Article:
You may be thinking to yourself, “why would I, as a photographer, be interested in free stock pictures?” Believe me, I get this question all the time since I use stock photos and my other photographer friends know it.

They might be thinking that this is a form of plagiarism. They may be thinking that I’m just basically ripping off the compositional and other elements of these pictures so I can step my game up. Well, this is how most people think, and thankfully we don’t have to listen to haters. Thankfully, we don’t have to let critics ruin and run our lives.

The reality is that you stand to learn a lot from stock photos. There, I said it. It’s not popular, a lot of people don’t sit up on mountaintops proclaiming this to the world, but this is the absolute truth.

I know you probably don’t want to hear this. I know you’re probably covering your ears and screaming. Maybe you are on the floor in a fetal position, rocking yourself to comfort yourself. I understand that. These are the reactions I normally get when I say to people, “yes, if you really want to step up your expert photography skills, you need to go to and check out their free stock pictures.”

I get this reaction all the time because people are essentially dreamers. Really. They’re overly romantic. They have this ideal vision that great photography somehow, some way, happens by chance.

That’s right. I know it sounds crazy and, let’s face it, at many different levels, it’s stupid. They think that you just need to take pictures and all of a sudden this thing called “amazing photography” will happen out of nowhere.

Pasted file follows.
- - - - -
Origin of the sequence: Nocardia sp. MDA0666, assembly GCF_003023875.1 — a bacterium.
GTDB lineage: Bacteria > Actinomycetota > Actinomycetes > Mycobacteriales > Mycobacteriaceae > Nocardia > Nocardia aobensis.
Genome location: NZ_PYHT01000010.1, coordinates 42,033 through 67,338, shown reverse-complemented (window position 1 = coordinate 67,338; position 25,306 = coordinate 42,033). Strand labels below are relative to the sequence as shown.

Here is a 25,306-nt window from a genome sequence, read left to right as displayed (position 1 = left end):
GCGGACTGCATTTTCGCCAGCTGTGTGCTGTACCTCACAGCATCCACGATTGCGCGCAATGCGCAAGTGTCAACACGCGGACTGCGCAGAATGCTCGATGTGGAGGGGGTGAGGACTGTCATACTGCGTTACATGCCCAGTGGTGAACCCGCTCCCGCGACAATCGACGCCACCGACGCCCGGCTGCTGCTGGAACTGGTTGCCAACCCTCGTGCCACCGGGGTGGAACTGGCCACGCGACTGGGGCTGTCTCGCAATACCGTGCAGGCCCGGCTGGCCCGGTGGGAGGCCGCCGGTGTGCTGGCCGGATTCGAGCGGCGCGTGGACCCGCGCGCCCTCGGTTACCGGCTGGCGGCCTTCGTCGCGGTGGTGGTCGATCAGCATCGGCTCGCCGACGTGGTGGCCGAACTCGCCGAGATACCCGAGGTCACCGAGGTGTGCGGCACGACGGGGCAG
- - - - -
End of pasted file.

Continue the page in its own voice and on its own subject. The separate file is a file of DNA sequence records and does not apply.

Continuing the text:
You can’t control it, you can’t predict it, and there’s really no way you can see if it’s right around the corner. It just happens. If it happens, it’s going to happen. If it doesn’t happen, tough luck.

I can’t even begin to tell you how stupid that idea is because you know and I know that great photography is something that happens because you control the situation. It’s something that happens because you have put in the time and the effort to make it happen. In other words, you paid your dues.

And to believe that somehow, some way, you just stumble into amazing photography is really a disservice to people who have paid their dues—people who have gone through the process and who have invested countless hours to hone their craft.

I know it’s politically incorrect, but studying pictures taken by other people can clue you in on the proper attitude as well as the technical settings you need to master for you to produce similar level pictures. That’s how you make progress.

Go to and sink your teeth into some of the most awesome free stock photos currently on the internet. Use these materials to inspire you.

You are not in any way, shape or form asking people to copy and paste compositional information. I’m not saying that you should just rip off other people’s work. Instead, I implore and strongly encourage you to be inspired by them.

Last time I checked, being inspired by somebody’s original work is very different from just simply copying and pasting and otherwise stealing that work. I hope you can see where I’m coming from.